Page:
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February 7, 2014

 

Friday of the Fourth Week in Ordinary Time
Lectionary: 327

Reading 1 sir 47:2-11

Like the choice fat of the sacred offerings,
so was David in Israel.
He made sport of lions as though they were kids,
and of bears, like lambs of the flock.
As a youth he slew the giant
and wiped out the people’s disgrace,
When his hand let fly the slingstone
that crushed the pride of Goliath.
Since he called upon the Most High God,
who gave strength to his right arm
To defeat the skilled warrior
and raise up the might of his people,
Therefore the women sang his praises,
and ascribed to him tens of thousands
and praised him when they blessed the Lord.
When he assumed the royal crown, he battled
and subdued the enemy on every side.
He destroyed the hostile Philistines
and shattered their power till our own day.
With his every deed he offered thanks
to God Most High, in words of praise.
With his whole being he loved his Maker
and daily had his praises sung;
He set singers before the altar and by their voices
he made sweet melodies,
He added beauty to the feasts
and solemnized the seasons of each year
So that when the Holy Name was praised,
before daybreak the sanctuary would resound.
The LORD forgave him his sins
and exalted his strength forever;
He conferred on him the rights of royalty
and established his throne in Israel.

Responsorial Psalm ps 18:31, 47 and 50, 51

R. (see 47b) Blessed be God my salvation!
God’s way is unerring,
the promise of the LORD is fire-tried;
he is a shield to all who take refuge in him.
R. Blessed be God my salvation!
The LORD live! And blessed be my Rock!
Extolled be God my savior.
Therefore will I proclaim you, O LORD, among the nations,
and I will sing praise to your name.
R. Blessed be God my salvation!
You who gave great victories to your king
and showed kindness to your anointed,
to David and his posterity forever.
R. Blessed be God my salvation!

Gospel mk 6:14-29

King Herod heard about Jesus, for his fame had become widespread,
and people were saying,
“John the Baptist has been raised from the dead;
that is why mighty powers are at work in him.”
Others were saying, “He is Elijah”;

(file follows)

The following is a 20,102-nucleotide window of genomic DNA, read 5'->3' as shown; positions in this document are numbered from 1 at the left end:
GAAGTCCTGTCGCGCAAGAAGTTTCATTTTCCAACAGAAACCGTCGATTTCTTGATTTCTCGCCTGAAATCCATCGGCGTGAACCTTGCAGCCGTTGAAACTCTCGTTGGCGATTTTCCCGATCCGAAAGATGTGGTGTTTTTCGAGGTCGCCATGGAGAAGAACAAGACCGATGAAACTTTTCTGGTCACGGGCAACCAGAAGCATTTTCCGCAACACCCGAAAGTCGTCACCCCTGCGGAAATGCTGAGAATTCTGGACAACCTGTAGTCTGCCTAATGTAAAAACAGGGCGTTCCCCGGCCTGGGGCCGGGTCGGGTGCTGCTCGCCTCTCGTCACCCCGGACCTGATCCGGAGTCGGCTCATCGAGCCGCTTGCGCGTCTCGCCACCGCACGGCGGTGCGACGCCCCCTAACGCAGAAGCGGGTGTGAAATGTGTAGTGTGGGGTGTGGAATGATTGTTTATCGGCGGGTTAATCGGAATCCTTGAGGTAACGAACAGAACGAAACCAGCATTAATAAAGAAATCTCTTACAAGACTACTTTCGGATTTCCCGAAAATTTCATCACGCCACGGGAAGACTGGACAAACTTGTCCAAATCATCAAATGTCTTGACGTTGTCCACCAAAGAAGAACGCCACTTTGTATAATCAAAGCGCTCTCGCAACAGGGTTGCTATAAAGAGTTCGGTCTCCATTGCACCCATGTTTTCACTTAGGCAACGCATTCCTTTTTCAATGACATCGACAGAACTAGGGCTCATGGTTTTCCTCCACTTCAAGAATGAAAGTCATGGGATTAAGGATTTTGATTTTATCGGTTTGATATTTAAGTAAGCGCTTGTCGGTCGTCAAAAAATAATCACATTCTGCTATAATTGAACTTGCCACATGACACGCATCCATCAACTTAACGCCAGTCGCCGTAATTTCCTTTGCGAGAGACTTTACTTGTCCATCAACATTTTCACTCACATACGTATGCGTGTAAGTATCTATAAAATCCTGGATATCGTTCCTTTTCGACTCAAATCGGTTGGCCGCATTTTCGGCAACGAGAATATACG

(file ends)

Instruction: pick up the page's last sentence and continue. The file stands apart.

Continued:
still others, “He is a prophet like any of the prophets.”
But when Herod learned of it, he said,
“It is John whom I beheaded. He has been raised up.”

Herod was the one who had John arrested and bound in prison
on account of Herodias,
the wife of his brother Philip, whom he had married.
John had said to Herod,
“It is not lawful for you to have your brother’s wife.”
Herodias harbored a grudge against him
and wanted to kill him but was unable to do so.
Herod feared John, knowing him to be a righteous and holy man,
and kept him in custody.
When he heard him speak he was very much perplexed,
yet he liked to listen to him.
Herodias had an opportunity one day when Herod, on his birthday,
gave a banquet for his courtiers, his military officers,
and the leading men of Galilee.
His own daughter came in and performed a dance
that delighted Herod and his guests.
The king said to the girl,
“Ask of me whatever you wish and I will grant it to you.”
He even swore many things to her,
“I will grant you whatever you ask of me,
even to half of my kingdom.”
She went out and said to her mother,
“What shall I ask for?”
Her mother replied, “The head of John the Baptist.”
The girl hurried back to the king’s presence and made her request,
“I want you to give me at once on a platter
the head of John the Baptist.”
The king was deeply distressed,
but because of his oaths and the guests
he did not wish to break his word to her.
So he promptly dispatched an executioner
with orders to bring back his head.
He went off and beheaded him in the prison.
He brought in the head on a platter
and gave it to the girl.
The girl in turn gave it to her mother.
When his disciples heard about it,
they came and took his body and laid it in a tomb.

Lectionary for Mass for Use in the Dioceses of the United States, second typical edition, Copyright © 2001, 1998, 1997, 1986, 1970 Confraternity of Christian Doctrine; Psalm refrain © 1968, 1981, 1997, International Committee on English in the Liturgy, Inc. All rights reserved. Neither this work nor any part of it may be reproduced, distributed, performed or displayed in any medium, including electronic or digital, without permission in writing from the copyright owner.





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